Radio Drama Hour

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Sometime in the mid-to-late 1980s I discovered KNX-1070’s Radio Drama Hour. As I’ve mentioned in the two previous posts, KNX-1070 is a news radio station in Los Angeles that I listened to now and then when I lived out there. Each night, from 9-10pm, the station would take a break from the news to play classic radio programs. These were programs like “The Adventures of the Saint” with Vincent Price or “The Lone Ranger.” I loved these shows and went through a spell in my teenage years listening to them as frequently as I could.

Years, later, after graduating from college, I was reintroduced to the KNX Radio Drama Hour while making the drive from San Diego to Los Angeles one night after a very long day. I was tired and it was late. I had the windows down to ensure I was getting fresh air as I hurtled north on the San Diego freeway. I switched on the radio for the news, and at 9 o’clock, the news faded and the KNX Radio Drama Hour started. It was a Sunday night, I remember that, because the they didn’t play their usual fare. That night I spent the next hour listening to George Burns and Gracie Allen on The Burns and Allen Show. That was even better than the radio drama.

It got me thinking: why don’t we have radio shows like this today? Why aren’t people entertained by a radio variety show where you, as the listener, must contribute more than just sitting back and listening. You have to imagine in your mind what is happening. One argument might be that people wouldn’t pay for this, but I beg to differ. Isn’t that exactly what people do when they pay for audiobooks? Certainly that is one of the reasons why I enjoy listening to an audiobook that I could just as easily read.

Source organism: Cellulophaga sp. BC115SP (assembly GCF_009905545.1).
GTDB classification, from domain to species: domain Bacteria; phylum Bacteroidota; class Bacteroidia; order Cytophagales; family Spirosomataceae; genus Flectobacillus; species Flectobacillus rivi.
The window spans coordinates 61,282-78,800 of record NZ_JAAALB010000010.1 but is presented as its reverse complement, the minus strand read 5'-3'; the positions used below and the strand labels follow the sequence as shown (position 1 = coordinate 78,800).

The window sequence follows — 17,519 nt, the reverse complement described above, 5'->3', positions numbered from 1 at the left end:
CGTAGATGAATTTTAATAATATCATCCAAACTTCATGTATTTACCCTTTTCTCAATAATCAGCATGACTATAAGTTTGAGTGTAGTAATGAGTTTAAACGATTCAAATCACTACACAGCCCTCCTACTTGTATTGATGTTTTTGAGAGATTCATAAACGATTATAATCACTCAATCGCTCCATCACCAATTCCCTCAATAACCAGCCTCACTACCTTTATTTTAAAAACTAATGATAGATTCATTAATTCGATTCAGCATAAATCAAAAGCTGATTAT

Perhaps podcasts have taken over this niche. In some ways, they are very much like the old radio shows, with episodes paid for by one or two sponsors. On the other hand, you don’t have to tune-in to a podcast, you can listen to it whenever you want. That is convenient, but part of the beauty of the old radio programs was that you had to wait for them. And I imagine you anticpated them the way people today anticipate the next episode of a podcast.

There was one more radio drama that seems to be fading away more and more as time passes. This was a true drama, and there were night in Los Angeles where these dramas could have me on the edge of my seat, crying out with the victors or the vanquished: baseball games on the radio. In Los Angeles, it was always the voice of Vin Scully, and while I was never a Dodgers fan when I lived there, I always enjoyed listening to games called by Scully. When I think back to those night, I hear a kind of tinny voice on the radio, and I could have been listening to a game in 1930 instead of 1990. Baseball is more timeless on the radio than on television.

Written on March 22, 2022.

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